TransCanada received approval in March 2010 from the National Energy Board in Canada for the proposed Keystone expansion project. When completed, the expansion project will increase the commercial capacity of the Keystone Pipeline System from 590,000 bpd to approximately 1.1 MMbpd. The US$12 billion system is 83 percent subscribed with long-term, binding contracts that include commitments of 910,000 bpd for an average term of approximately 18 years.
Plans call for the entire project to be completed in 2013.
The Laborers International Union of North America represents half a million workers in the heavy construction and building construction trade, the International Brotherhood of Teamsters represents 1.4 million professionals in the private and public sector, the United Association of Journeymen and Apprentices of the Plumbing and Pipefitting Industry of the United States and Canada, AFL-CIO represents 300,000 members across North America in the plumbing and pipefitting industry, and the International Union of Operating Engineers represents 400,000 operating engineers, who work as heavy equipment operators, mechanics, and surveyors in the construction industry, and stationary engineers, who work in operations and maintenance in building and industrial complexes, and in the service industries.
TransCanada is a leader in the development and operation of North American energy infrastructure including natural gas and oil pipelines, power generation and gas storage facilities. TransCanada’s network of wholly owned natural gas pipelines extends more than 37,000 miles, tapping into virtually all major gas supply basins in North America. TransCanada is one of the continent’s largest providers of gas storage and related services with approximately 380 Bcf of storage capacity. For more information visit: http://www.transcanada.com/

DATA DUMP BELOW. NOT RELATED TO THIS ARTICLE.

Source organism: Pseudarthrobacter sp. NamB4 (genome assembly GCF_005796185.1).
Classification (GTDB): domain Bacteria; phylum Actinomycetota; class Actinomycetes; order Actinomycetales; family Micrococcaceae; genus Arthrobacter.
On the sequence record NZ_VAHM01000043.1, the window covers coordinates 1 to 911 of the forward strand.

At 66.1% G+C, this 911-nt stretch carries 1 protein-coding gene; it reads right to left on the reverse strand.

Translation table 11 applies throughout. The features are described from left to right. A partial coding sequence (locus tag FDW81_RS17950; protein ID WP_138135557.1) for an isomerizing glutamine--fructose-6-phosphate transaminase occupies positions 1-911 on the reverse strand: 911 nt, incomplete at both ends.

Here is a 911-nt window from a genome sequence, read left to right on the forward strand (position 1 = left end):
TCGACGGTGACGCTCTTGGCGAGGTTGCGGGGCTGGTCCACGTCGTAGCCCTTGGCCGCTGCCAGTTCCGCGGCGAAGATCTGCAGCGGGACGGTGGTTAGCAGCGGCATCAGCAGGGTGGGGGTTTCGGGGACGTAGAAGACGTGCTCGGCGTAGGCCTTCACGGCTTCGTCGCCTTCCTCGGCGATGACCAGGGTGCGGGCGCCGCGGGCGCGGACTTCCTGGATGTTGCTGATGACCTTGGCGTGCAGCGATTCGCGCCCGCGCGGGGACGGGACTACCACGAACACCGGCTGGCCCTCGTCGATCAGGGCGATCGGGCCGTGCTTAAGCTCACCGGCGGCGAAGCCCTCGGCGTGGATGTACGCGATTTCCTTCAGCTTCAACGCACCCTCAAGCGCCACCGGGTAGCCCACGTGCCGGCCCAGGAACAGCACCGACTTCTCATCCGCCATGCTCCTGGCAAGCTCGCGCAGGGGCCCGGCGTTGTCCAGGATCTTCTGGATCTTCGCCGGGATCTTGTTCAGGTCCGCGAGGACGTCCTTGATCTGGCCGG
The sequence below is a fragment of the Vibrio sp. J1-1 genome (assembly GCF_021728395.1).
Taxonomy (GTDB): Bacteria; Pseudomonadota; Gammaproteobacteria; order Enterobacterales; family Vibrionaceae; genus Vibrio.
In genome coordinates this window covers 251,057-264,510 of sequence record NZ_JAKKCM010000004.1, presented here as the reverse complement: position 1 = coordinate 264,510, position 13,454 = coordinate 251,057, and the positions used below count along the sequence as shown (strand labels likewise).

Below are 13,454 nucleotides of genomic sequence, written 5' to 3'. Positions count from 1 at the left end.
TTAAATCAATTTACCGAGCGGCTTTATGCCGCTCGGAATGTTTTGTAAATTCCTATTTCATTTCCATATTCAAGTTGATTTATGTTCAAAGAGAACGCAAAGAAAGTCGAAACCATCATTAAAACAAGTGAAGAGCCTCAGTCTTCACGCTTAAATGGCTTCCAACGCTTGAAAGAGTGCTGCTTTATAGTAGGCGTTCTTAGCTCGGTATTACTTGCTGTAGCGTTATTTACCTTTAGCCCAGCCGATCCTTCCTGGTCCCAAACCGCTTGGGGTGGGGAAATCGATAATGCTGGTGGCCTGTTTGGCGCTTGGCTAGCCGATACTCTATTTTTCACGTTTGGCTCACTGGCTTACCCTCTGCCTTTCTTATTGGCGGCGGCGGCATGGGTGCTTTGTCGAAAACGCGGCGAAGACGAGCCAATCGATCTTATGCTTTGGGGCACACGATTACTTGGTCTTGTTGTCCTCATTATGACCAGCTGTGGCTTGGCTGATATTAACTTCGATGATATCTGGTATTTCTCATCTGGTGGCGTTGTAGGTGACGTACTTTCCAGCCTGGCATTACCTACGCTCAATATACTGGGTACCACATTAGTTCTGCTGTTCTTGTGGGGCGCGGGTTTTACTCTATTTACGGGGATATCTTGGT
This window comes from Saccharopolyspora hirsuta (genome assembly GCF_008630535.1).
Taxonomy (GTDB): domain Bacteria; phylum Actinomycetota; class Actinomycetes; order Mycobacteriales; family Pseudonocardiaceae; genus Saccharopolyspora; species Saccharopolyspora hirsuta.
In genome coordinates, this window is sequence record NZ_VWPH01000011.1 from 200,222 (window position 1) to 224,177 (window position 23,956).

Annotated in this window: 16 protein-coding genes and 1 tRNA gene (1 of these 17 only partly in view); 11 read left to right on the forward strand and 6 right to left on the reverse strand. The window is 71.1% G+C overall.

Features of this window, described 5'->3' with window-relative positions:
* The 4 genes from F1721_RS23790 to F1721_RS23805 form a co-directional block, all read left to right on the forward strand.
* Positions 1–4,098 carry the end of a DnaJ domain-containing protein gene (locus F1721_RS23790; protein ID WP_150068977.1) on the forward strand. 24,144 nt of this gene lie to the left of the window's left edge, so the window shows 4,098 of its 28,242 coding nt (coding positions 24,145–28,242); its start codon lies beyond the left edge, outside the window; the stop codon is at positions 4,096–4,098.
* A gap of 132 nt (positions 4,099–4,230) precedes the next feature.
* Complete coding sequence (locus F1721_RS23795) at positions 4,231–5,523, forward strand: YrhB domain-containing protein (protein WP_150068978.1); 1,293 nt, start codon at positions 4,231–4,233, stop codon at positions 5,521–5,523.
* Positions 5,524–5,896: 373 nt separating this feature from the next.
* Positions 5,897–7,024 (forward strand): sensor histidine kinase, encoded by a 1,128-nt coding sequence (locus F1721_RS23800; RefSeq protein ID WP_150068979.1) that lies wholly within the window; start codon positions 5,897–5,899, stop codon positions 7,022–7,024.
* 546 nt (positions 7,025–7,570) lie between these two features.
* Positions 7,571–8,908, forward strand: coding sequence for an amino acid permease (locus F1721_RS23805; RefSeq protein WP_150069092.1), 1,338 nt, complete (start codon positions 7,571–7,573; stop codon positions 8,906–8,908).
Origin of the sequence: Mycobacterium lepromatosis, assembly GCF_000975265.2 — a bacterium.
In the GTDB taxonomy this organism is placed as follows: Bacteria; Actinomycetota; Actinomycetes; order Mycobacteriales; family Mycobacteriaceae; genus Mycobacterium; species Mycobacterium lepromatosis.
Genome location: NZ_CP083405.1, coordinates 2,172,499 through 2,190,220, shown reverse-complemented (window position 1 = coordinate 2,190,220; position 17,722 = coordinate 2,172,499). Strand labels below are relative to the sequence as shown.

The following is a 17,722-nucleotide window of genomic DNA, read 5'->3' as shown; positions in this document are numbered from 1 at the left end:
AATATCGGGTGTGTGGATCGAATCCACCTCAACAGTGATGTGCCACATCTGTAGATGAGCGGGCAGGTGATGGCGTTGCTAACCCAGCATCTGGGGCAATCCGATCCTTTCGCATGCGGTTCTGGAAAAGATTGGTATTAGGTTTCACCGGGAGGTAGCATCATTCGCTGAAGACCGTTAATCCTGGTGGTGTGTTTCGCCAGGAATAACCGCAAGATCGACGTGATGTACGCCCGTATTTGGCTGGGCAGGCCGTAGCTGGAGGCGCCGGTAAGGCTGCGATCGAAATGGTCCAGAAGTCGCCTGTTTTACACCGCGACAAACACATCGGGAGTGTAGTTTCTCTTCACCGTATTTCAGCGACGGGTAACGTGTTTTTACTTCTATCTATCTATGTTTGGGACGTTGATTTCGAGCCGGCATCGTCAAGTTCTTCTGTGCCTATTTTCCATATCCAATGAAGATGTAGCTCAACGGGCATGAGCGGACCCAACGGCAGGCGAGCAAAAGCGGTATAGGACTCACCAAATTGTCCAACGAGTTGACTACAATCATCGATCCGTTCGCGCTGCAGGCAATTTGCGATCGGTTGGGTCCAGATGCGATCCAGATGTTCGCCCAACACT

Keystone Project Highlights
• Total length is 2,148 miles;
• 1,379 total miles of new pipeline was built in the U.S., including 1,084 miles of the U.S. mainline from the U.S.-Canadian border to markets in Wood River and Patoka as Phase I and 295 miles from Nebraska to Cushing as Phase II;
• The Canadian portion included construction of 232 miles of pipeline and the conversion of 537 miles of existing TransCanada pipeline from natural gas to crude oil transmission;
• The new line has a 30-inch outer diameter to Illinois and increases to 36 inches from Nebraska and Kansas to Cushing;
• The pipeline was buried with a minimum depth of cover of four feet, depending on land use;
• Initial nominal capacity is 435,000 bpd with the capability of increasing capacity to 590,000 bpd; and
• Estimated operating pressure for the new pipeline sections is 1,440 psi. The converted section will operate at its current approved allowable operating pressure of 880 psig.